Sep 25, 2017 – Trump administration issues a sweeping new proclamation, prohibiting nearly all travel for nationals of Iran and six other countries.

Sep 25, 2017 – Trump Administration Issues A Sweeping New Proclamation, Prohibiting Nearly All Travel For Nationals of Iran and Six Other Countries

Dear members and friends,

Tonight, President Trump issued a new proclamation implementing his Travel Ban 3.0. The new Travel Ban identifies seven countries who are subject to sweeping new travel restrictions, without any apparent time limitations: Iran, Chad, Libya, North Korea, Syria, Venezuela, and Yemen.

As related to Iran, the new Travel Ban 3.0 suspends both immigrant and non-immigrant visas of all Iranian nationals, with minor exceptions for valid student and exchange visitor visas (though even such individuals will “be subject to enhanced screening and vetting requirements”). All immigrant and most non-immigrant visas to nationals of Chad, Libya, Somalia, Venezuela, and Yemen are also suspended; as are all immigrant and non-immigrant visas to nationals of Syria and North Korea, without exception. Iraq and Sudan have been removed from the list.

The new ban goes into effect, either immediately or on October 18, 2017, under a two tier system: (1) for foreign nationals who lack a “bona fide relationship” to a U.S. person or entity (e.g., family, businesses, or schools) as determined by recent case law, the new ban goes into effect today, September 24, 2017; and (2) for foreign nationals of Iran (and Libya, Syria, Yemen, and Somalia), who have a credible claim of a “bona fide relationship” with a U.S. person or entity, the ban goes into effect on October 18, 2017. That means that even Iranian nationals with a bona fide relationship to a family member or work relationship in the U.S. will be unable to come to the U.S. beginning October 18 (those with student visas appear to still be permitted).

In short, the new Travel Ban 3.0 — if left intact — will impose a near total and indefinite ban on immigrant and non-immigrant visas for Iranian nationals.

That said, there are a few limitations expressed in the new ban, which bear mention:

First, the new Travel Ban 3.0 will not apply to Iranian nationals who: (1) are inside the U.S. when it goes into effect, (2) have a valid visa on the relevant effective date; and (3) had a valid visa, which was suspended or cancelled under the Travel Ban 1.0, dated January 27, 2017.

Second, the new Travel Ban 3.0 does not apply to lawful permanent residents of the U.S. (green card holders), or dual nationals who are traveling on a passport issued by a non-designated country. It also does not apply to any foreign national: (1) who has a visa and other required document (such as a transportation letter, boarding foil, etc.) that is valid when the new ban goes into effect; or (2) who is already admitted as a refugee into, or has already been granted asylum by, the U.S. Nor will the new Travel Ban prohibit individuals from entering the U.S. on the basis of a credible claim of fear of persecution or torture.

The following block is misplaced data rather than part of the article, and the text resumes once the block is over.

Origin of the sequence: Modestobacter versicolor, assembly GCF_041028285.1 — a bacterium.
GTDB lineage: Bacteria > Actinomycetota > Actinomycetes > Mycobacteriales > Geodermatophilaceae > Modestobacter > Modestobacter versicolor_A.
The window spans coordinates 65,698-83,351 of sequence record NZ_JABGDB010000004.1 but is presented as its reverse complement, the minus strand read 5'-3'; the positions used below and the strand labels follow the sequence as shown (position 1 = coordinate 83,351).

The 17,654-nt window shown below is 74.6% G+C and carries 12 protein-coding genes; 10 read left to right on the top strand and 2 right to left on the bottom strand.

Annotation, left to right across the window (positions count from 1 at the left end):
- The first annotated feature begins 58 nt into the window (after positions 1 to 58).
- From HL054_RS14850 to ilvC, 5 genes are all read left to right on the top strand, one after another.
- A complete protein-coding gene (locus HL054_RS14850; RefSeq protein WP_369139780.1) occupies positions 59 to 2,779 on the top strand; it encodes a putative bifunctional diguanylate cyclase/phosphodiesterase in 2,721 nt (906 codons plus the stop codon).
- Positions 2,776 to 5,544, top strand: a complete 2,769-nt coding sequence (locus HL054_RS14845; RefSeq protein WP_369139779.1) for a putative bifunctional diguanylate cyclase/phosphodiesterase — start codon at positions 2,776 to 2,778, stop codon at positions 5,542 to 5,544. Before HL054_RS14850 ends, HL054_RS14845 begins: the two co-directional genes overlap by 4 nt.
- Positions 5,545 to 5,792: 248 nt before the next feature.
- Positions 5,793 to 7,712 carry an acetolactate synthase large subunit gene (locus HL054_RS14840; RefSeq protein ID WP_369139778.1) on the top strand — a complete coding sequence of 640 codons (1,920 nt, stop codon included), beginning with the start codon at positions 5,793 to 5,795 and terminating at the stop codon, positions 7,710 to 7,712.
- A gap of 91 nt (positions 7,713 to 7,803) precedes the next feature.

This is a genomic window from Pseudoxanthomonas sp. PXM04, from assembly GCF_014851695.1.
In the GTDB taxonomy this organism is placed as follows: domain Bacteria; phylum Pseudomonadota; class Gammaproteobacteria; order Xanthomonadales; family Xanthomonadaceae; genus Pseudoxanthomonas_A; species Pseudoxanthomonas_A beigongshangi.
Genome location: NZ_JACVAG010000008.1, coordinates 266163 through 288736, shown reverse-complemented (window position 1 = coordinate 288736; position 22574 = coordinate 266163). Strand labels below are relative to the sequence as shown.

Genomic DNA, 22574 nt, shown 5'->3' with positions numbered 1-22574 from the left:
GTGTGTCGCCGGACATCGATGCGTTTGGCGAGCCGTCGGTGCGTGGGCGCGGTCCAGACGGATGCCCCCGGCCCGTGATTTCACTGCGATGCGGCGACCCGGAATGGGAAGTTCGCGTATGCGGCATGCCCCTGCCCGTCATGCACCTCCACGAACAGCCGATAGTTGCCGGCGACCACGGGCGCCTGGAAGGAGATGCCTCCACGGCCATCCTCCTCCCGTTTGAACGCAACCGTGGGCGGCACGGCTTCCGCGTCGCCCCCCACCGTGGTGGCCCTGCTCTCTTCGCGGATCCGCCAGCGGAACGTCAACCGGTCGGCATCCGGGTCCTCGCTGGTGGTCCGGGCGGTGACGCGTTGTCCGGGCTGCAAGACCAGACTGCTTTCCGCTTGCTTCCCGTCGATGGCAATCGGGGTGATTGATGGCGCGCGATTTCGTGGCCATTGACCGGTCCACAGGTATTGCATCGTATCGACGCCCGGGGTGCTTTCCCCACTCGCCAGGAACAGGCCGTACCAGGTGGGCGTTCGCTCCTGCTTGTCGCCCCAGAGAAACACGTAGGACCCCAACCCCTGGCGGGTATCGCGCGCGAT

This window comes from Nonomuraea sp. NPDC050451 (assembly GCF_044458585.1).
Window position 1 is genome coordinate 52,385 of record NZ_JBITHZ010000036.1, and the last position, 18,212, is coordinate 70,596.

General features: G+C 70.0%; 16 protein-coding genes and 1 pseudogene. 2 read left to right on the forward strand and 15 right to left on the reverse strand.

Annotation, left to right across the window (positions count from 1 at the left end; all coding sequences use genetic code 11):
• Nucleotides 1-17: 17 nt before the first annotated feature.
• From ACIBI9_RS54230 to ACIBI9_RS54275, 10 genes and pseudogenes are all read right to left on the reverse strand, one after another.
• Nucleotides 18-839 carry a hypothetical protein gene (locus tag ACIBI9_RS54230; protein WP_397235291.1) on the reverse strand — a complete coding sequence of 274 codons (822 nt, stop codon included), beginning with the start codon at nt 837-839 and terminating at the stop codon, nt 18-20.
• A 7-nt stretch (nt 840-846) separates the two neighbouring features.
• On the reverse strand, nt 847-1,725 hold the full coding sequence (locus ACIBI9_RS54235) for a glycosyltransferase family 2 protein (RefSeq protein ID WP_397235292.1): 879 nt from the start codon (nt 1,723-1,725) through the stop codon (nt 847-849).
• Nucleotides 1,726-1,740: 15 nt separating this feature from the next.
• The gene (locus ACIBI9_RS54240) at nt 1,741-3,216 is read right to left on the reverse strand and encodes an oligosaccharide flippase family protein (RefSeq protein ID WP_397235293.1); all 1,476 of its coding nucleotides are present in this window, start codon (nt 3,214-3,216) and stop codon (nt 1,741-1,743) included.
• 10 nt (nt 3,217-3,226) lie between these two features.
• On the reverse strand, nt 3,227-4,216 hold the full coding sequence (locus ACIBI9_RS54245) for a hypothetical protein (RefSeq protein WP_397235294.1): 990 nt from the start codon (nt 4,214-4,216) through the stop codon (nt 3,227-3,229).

Third, the new Travel Ban 3.0 purports to provide for “case-by-case” waivers, where: (1) denial of entry would cause undue hardship; (2) entry would not pose a threat to the national security of the U.S.; and (3) entry would be in the national interest. While the new Travel Ban 3.0 provides some examples of when this might happen — such as those previously admitted to the U.S. for work or study, or those who have built “significant contacts,” who are outside the U.S. when the new ban goes into effect; or those visiting immediate family in instances of “undue hardship” — it is unclear how these will apply.

Based on the above, it is clear that the Travel Ban 3.0, in effect, promises a near “total and complete ban” of Iranian nationals into the U.S. As always, IABA remains dedicated to protecting the rights of our community, and our families and friends. To that end, we will immediately: (1) explore and pursue potential legal challenges with coalition partners and counsel regarding this new ban; and (2) reach out to lawmakers and their staff to explore legislative options.

But, once again, we will need you to mobilize and help protect our community. As Iranian American attorneys, we remain the gatekeepers of our community’s rights, and the front lines of defense against any legal affront to those rights. And, again, we have been called on to rise to the challenge. In the past year, we have met that challenge head on every time needed, and we are needed to respond again. Here is what you can do to help:

1. First and foremost, if you know anyone affected by this Travel Ban 3.0, please notify us immediately by clicking here and filling out this form, or emailing us at

2. Engage community members who need help and direct them to IABA, and its online form;

3. Join or renew your membership with IABA (click here to join, and here to renew);

4. Donate to IABA so it can continue its efforts in protecting our rights (click here);

5. Answer calls for volunteering, meetings, translating, legal help, advocacy, etc.; and

6. Share this statement with your friends, families, and professional networks.

The situation will change rapidly. Please stay tuned and remain engaged.

Babak Yousefzadeh
IABA National President